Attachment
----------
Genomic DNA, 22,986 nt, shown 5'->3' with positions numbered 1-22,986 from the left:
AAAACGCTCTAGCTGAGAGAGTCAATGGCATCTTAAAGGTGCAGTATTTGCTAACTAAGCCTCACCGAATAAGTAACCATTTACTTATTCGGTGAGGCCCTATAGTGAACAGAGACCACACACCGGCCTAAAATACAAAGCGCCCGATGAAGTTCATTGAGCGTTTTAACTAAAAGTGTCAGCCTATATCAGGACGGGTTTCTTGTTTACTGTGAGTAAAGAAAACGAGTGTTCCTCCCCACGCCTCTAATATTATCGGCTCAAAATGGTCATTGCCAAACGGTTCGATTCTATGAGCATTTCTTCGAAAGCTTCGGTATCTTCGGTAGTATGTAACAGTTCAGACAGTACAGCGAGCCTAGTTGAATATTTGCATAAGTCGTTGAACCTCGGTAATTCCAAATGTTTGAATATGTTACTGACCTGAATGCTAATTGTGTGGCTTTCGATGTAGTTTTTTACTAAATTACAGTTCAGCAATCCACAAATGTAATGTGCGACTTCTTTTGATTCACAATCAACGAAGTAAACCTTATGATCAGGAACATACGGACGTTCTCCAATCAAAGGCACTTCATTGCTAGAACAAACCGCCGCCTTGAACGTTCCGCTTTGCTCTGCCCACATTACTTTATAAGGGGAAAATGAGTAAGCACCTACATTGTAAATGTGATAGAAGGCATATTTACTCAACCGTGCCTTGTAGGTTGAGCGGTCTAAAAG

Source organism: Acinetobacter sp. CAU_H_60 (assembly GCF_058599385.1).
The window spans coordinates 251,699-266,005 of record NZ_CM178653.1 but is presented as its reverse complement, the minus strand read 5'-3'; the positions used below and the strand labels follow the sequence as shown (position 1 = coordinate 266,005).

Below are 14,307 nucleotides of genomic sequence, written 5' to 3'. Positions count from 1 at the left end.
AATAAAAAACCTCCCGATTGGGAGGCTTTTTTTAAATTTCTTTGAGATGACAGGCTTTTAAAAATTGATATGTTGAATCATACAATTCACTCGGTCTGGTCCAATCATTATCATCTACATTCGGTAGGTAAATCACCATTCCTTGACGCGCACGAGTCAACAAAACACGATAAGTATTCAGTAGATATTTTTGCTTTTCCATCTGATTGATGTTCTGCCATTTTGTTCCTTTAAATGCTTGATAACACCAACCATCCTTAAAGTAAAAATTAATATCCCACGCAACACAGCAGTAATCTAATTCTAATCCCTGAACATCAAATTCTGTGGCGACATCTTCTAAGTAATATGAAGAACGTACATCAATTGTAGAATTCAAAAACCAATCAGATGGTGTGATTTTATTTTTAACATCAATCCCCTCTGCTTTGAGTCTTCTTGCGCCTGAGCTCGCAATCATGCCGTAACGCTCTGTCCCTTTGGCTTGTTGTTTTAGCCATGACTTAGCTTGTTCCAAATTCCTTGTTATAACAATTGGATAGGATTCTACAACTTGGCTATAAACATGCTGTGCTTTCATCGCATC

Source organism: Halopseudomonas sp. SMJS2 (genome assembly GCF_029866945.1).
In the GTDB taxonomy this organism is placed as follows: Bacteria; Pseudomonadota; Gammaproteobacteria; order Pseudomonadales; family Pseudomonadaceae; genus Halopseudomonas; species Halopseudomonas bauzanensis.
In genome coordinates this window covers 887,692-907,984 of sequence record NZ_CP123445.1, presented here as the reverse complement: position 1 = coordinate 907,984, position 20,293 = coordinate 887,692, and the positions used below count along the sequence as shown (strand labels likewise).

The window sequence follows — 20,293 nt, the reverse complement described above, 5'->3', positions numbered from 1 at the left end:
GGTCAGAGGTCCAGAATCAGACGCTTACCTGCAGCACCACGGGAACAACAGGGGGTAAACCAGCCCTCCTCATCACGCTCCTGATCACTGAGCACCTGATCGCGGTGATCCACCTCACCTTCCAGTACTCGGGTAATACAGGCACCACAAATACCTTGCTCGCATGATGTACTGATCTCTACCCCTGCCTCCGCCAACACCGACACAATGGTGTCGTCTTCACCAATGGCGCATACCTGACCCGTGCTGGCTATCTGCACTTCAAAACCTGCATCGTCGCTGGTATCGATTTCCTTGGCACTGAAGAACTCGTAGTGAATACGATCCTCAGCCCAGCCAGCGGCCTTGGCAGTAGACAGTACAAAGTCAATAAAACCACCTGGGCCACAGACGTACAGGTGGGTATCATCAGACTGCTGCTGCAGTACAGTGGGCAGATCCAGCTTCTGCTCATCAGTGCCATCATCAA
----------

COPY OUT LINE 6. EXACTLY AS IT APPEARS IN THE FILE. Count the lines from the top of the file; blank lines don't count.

AATAAAAAACCTCCCGATTGGGAGGCTTTTTTTAAATTTCTTTGAGATGACAGGCTTTTAAAAATTGATATGTTGAATCATACAATTCACTCGGTCTGGTCCAATCATTATCATCTACATTCGGTAGGTAAATCACCATTCCTTGACGCGCACGAGTCAACAAAACACGATAAGTATTCAGTAGATATTTTTGCTTTTCCATCTGATTGATGTTCTGCCATTTTGTTCCTTTAAATGCTTGATAACACCAACCATCCTTAAAGTAAAAATTAATATCCCACGCAACACAGCAGTAATCTAATTCTAATCCCTGAACATCAAATTCTGTGGCGACATCTTCTAAGTAATATGAAGAACGTACATCAATTGTAGAATTCAAAAACCAATCAGATGGTGTGATTTTATTTTTAACATCAATCCCCTCTGCTTTGAGTCTTCTTGCGCCTGAGCTCGCAATCATGCCGTAACGCTCTGTCCCTTTGGCTTGTTGTTTTAGCCATGACTTAGCTTGTTCCAAATTCCTTGTTATAACAATTGGATAGGATTCTACAACTTGGCTATAAACATGCTGTGCTTTCATCGCATC